Lastly you mentioned that you "go from a high edge angle to another high edge angle surprising the ski". This is clearly a pressure management problem. Some of the other folks, I believe it was Ott Gang, that focused on this made it very clear that an abrupt edge engagement would cause the skis to slide on the hard surface. I fully agree with Ott. We ski alot of hard boiler plate conditions back east here and find that pressure management is critical if we're to be successful on this condition. Ice or hard pack always points up our flaws in technique, due to the precision needed to ski it successfully.
Now for a few last suggestions and a mini short-turn progression with some related tasks.
First I would like you to rebuild independence in turning each foot / ski independently from the other. Do this by practicing some sideslipping straight down the fall line in each direction until its second nature. Do it in all but powder conditions.
Next add to the sideslip a linking of one sideslip to another in each direction at the middle of the practice segment by releasing the skis edges and twisting your skiis under you a full 180 degrees, so they face in the other direction and then continue sideslipping. Do this until its easy and can be done on command. Here's a hint. Keep your stance open (feet apart), throughout the exercise.
Next do hockey slides to both sides straight down the fall line until it is easy. Hint-Don't go fast. Do all of these exercises slowly.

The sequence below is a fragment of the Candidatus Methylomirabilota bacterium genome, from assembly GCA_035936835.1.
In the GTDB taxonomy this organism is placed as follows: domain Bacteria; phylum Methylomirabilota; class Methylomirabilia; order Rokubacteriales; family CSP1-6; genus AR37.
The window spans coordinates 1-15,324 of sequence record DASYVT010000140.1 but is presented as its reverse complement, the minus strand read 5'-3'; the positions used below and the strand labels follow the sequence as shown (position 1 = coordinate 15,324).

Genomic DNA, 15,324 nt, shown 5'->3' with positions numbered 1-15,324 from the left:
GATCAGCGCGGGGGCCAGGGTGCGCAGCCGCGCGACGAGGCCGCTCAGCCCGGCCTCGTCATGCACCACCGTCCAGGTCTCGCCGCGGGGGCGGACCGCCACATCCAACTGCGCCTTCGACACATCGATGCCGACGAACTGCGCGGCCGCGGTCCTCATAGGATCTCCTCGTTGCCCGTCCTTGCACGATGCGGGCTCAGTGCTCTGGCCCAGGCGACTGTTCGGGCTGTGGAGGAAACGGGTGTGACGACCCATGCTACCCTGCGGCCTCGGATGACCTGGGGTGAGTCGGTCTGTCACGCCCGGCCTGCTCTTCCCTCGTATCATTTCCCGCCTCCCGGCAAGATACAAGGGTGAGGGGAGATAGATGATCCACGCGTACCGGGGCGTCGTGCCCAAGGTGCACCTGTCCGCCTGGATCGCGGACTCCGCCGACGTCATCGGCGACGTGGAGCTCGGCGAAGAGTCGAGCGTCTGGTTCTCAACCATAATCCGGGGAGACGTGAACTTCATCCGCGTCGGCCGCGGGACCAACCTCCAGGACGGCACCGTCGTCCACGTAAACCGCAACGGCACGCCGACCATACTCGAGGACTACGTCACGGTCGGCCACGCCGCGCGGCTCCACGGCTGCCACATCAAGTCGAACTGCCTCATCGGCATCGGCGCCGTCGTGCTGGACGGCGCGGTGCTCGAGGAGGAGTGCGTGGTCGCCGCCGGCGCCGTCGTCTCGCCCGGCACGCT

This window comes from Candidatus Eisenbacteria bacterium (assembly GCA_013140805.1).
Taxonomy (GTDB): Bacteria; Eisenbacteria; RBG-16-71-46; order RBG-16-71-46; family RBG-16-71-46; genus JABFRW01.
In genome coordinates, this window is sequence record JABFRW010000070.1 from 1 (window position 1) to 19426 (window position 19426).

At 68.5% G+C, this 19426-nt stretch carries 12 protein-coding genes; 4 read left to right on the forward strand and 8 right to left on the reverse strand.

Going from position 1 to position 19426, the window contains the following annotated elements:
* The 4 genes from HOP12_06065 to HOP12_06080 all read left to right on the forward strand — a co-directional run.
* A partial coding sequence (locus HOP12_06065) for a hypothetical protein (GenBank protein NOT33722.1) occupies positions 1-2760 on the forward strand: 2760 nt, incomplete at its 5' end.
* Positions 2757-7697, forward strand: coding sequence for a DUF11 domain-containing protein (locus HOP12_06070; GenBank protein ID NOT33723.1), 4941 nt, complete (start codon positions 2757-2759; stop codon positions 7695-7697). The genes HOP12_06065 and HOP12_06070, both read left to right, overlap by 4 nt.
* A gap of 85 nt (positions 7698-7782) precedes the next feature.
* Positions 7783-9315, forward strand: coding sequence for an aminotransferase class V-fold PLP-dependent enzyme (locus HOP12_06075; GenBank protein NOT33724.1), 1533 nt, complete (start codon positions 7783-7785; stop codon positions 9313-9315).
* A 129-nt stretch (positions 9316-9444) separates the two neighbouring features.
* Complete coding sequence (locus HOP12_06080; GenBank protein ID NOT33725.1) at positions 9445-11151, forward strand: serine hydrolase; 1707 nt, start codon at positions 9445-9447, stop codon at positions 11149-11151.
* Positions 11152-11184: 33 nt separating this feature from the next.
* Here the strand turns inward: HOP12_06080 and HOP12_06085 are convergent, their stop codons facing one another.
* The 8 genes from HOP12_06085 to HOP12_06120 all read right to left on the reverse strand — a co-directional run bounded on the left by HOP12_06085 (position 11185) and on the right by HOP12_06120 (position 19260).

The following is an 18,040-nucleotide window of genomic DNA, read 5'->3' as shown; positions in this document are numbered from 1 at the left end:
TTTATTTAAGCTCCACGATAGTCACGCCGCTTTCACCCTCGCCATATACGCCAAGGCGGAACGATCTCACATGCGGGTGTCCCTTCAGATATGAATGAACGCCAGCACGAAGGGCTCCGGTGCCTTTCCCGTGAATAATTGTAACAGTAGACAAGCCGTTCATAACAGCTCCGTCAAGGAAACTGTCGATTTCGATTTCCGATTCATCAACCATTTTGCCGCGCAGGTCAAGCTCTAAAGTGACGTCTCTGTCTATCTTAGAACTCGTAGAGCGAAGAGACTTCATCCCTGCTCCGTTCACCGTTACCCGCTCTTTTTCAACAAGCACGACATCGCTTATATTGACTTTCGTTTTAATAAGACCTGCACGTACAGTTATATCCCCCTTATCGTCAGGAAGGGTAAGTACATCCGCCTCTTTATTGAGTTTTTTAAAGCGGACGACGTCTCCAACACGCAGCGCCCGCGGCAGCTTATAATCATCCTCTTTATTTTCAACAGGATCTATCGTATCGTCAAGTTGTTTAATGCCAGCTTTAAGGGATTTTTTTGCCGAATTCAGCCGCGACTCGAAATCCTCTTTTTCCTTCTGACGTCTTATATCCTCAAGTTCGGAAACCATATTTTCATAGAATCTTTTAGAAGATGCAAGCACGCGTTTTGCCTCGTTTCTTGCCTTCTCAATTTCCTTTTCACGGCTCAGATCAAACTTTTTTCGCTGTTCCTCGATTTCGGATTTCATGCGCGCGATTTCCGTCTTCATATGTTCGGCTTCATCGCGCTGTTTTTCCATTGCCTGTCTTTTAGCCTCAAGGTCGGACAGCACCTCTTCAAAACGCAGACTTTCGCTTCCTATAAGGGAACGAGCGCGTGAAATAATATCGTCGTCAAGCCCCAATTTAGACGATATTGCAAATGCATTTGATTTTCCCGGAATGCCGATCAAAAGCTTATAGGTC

Now link the hockey slides without using a pole touch yet. This will change these to pivot slips. Hint- Keep your feet and stance open even more than you did earlier throughout the exercises. Additionally be sure to extend your center of mass to be ahead of your feet / skis as you do this or it won't work. Specifically, your hips must lead your feet / skis and be kept up or you won't be able to turn your feet independently. Your feet should feel like you're on a ball bearing surface.
Now add a pole touch for enhanced timing. This IS NOT a blocking pole touch. It's a light touch.
Now add to this sequence some mild and Progressive edge engagement as you finish each pivot slip. Be very light here also. Once this gets a little easier then add some foot steering as you finish the pivot slip, so that you continue turning the skis actively throughout the turn.
Now after you're very comfortable with all of the above add more edge engagement to this sequence (a higher edge angle). But whatever you do Don't rush it or you will defeat all that you have just mastered.
Finally, take this to some groomed green or low blue terrain to practice. NOw go back to the medium radius turns and ski them very slowly all the while tightening the radius of every third or fourth turn until you have begun to ease into short radius turns. Keep your speed very slow now and change from the cross-over movement to the cross-under movement and you're on your way to short radius turns.
Last but not least. If I haven't put you all to sleep yet-Take this out on hard pack to practice until your confidence builds. Be sure not to ramp up the intensity and pace at all until the movements have become second nature at every point. This may actually take you an entire season or two to clearly recognize what is happening in your skiing. Good luck with your practice and I hope I haven't confused you more than before.